2 added 2 characters in body
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1. Rg1 preparing to restrain the pawn from sole advancement. Now 1... Kc5 doesn't make any sense because of 2. Rc1+, where 2... Kd6? is a clear draw, and 2... Kb5 3. Rb1+ Ka5 4. Rc1 sees no progress as well.

1. Rg1 preparing to restrain the pawn from sole advancement. Now 1... Kc5 doesn't make any sense because of 2. Rc1+, where 2. Kd6? is a clear draw, and 2... Kb5 3. Rb1+ Ka5 4. Rc1 sees no progress as well.

1. Rg1 preparing to restrain the pawn from sole advancement. Now 1... Kc5 doesn't make any sense because of 2. Rc1+, where 2... Kd6? is a clear draw, and 2... Kb5 3. Rb1+ Ka5 4. Rc1 sees no progress as well.

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[fen "3r4/6R1/1kp5/8/8/8/5K2/8 w - - 1 61"]

 1. Ke3 Kc5 2. Rg4 Kb5 3. Ke2 c5 4. Rg3 Kb4 5. Ke1 c4 6. Rg4 Kb3 7. Rg7 c3 8. Rb7+ Kc2 9. Rb4 Re8+ 10. Kf2 Kd2 11. Rd4+ Kc1 12. Rc4 c2 13. Rc7 Rb8 14. Ke2 Kb2 0-1

This is a situation where the king is cut off by one file from the pawn. The king has to make a timely jump to the second rank and prepare to exchange rooks. In the meantime, the king shall remain on the third or fourth rank.

When is the jump "timely"? In a king and pawn vs. king endgame, pawn on the fifth rank, the key squares the king needs to reach in order to promote the pawn are b3, c3, and d3 (in this case): no matter whose move it is. White will threaten to exchange rooks when it is clear the black king cannot reach these squares because the white king will be shouldering, i.e. in the way.

It is clear that 3. Ke2? was a losing move. The rook isn't even ready to be traded, so right away this move is premature. Instead assume that the rook was already on the back rank (Rg1 instead of Rg7). 3... c5 4. Rd1 Rxd1 5. Kxd1 Kb5 6. Kc1! And it's clear that the black king won't access b3, c3, or d3, because white wins the opposition: draw.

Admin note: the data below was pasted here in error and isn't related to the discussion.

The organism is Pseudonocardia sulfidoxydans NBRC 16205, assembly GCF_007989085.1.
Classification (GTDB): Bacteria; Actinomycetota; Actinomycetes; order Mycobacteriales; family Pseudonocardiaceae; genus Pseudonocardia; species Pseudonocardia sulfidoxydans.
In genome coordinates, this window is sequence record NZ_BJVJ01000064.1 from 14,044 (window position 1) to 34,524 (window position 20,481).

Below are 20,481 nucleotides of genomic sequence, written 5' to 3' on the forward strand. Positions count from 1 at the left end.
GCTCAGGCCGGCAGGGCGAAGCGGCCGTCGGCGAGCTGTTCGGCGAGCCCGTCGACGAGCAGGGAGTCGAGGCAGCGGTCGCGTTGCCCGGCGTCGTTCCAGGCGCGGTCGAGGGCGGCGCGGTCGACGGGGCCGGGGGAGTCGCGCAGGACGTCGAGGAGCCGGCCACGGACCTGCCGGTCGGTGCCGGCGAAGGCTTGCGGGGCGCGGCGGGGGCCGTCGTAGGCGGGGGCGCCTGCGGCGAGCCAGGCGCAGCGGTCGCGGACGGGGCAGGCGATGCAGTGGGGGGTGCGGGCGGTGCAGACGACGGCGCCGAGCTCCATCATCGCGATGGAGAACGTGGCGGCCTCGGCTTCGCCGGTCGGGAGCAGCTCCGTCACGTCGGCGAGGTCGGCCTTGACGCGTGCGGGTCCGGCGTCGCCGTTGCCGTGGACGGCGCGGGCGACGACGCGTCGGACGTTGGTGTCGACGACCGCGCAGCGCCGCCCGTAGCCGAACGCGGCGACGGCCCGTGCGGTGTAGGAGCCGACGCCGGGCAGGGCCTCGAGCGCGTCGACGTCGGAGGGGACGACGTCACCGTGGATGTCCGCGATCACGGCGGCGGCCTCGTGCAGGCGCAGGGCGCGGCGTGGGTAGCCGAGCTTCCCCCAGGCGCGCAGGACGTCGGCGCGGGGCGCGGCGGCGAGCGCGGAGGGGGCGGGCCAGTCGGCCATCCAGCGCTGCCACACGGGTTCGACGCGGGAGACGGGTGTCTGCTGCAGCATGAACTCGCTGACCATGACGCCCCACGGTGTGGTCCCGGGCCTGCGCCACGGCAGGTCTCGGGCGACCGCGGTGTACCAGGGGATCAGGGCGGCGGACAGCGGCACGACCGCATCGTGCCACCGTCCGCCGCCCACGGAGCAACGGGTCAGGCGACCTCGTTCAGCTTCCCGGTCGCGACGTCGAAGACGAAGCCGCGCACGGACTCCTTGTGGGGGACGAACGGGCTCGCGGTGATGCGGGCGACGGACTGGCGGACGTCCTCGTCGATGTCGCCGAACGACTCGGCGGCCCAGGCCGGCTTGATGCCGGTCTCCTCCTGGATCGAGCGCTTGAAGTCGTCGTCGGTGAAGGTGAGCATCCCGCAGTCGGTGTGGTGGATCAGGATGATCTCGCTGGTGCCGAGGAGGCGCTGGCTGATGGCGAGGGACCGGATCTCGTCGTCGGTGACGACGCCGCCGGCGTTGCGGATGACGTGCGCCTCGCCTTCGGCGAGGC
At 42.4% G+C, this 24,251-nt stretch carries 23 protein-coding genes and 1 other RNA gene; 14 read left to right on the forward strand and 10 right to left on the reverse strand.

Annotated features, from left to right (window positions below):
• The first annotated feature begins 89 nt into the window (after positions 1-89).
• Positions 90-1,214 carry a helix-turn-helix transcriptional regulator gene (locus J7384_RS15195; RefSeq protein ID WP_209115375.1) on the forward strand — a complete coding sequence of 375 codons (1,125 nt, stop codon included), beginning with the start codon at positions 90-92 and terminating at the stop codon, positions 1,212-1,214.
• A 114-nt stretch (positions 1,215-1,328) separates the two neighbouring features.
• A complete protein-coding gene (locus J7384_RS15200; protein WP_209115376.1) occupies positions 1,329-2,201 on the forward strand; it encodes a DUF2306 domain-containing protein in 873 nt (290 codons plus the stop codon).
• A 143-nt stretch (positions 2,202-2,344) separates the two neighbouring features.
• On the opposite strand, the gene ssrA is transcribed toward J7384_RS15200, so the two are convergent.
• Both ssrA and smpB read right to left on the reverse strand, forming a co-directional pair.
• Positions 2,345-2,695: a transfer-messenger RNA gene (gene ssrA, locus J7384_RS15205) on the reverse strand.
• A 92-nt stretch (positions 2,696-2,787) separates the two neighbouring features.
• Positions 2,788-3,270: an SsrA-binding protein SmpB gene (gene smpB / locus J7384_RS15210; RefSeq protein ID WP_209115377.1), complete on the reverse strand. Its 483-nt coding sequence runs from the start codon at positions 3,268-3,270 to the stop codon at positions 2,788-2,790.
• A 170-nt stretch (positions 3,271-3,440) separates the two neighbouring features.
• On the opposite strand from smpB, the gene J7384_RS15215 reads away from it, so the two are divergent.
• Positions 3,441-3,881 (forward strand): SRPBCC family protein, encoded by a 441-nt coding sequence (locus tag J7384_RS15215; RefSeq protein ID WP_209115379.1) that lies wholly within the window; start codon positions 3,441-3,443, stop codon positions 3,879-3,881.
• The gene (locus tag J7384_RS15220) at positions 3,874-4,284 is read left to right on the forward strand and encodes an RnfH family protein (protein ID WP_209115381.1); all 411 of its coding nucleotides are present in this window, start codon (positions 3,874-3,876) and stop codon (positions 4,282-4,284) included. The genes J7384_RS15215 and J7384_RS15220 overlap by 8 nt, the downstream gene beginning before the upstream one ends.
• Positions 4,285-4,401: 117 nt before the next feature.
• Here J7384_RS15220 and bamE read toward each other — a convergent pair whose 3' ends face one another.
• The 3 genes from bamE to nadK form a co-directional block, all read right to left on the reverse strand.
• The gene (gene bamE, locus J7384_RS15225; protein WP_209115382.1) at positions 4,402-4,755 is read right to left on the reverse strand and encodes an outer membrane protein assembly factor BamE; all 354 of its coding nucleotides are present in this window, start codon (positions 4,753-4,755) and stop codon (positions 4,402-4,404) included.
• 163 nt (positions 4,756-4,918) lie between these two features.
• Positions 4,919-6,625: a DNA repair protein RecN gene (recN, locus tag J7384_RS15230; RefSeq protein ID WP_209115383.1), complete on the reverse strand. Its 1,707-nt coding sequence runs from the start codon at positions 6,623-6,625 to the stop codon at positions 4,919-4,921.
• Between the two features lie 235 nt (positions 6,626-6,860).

Now let's assume that white stuck with his plan of exchanging rooks: 4. Rg1. 4... Kb4 5. Rd1 Rxd1 6. Rxd1 Kb3 and the ending is won for black. Note the hasty 6... c4?? loses to 7. Kc2.

As for the rook, frontal checks with distant effectiveness must be performed (that is, checks with your rook on the back rank, far away from the enemy pawn). The defending rook must not leave this back rank.

While the rook isn't delivering checks, he should be threatening to capture the pawn: Rc1 is the correct position. The correct maneuver is to check the king, separating him and the pawn by a file (Rb1+, Rc1; but not Rb1+, Ra1+? too many checks) -OR- causing him to hide behind the pawn (Rb1+, Rc1 - here he cannot advance the pawn, so you move the king upward with Ke5 and threaten to capture on c6). In both cases you threaten to capture the pawn, so he must use tempi in defending the pawn by moving the rook -OR- moving the king, in which the latter leads to perpetual check. Draw.

White could have troubled you with 4. Rg1 (threatening Rb1+ - though due to his misplaced king, still loses after 4... Rd5! Now 5. Ke4 isn't possible) but instead he's escorting you to his back rank: Slowly, but surely with 4. Rg3? which does, to put it bluntly, absolutely nothing.

Of course, the Philidor position is still reachable because the pawn is so far from promotion i.e. it has not reached the fifth rank yet.

So how should have this game proceeded?

1. Rg1 preparing to restrain the pawn from sole advancement. Now 1... Kc5 doesn't make any sense because of 2. Rc1+, where 2. Kd6? is a clear draw, and 2... Kb5 3. Rb1+ Ka5 4. Rc1 sees no progress as well.

Black can try 1... c5, but this now allows 2. Ke3! Kb5 3. Rb1+ Ka4 4. Rc1 Rd5 5. Ke4!! Now the king, not ill-positioned as before, springs into action.

For further reading, please see Ending 59 of Jesus De La Villa's 100 Endgames You Must Know.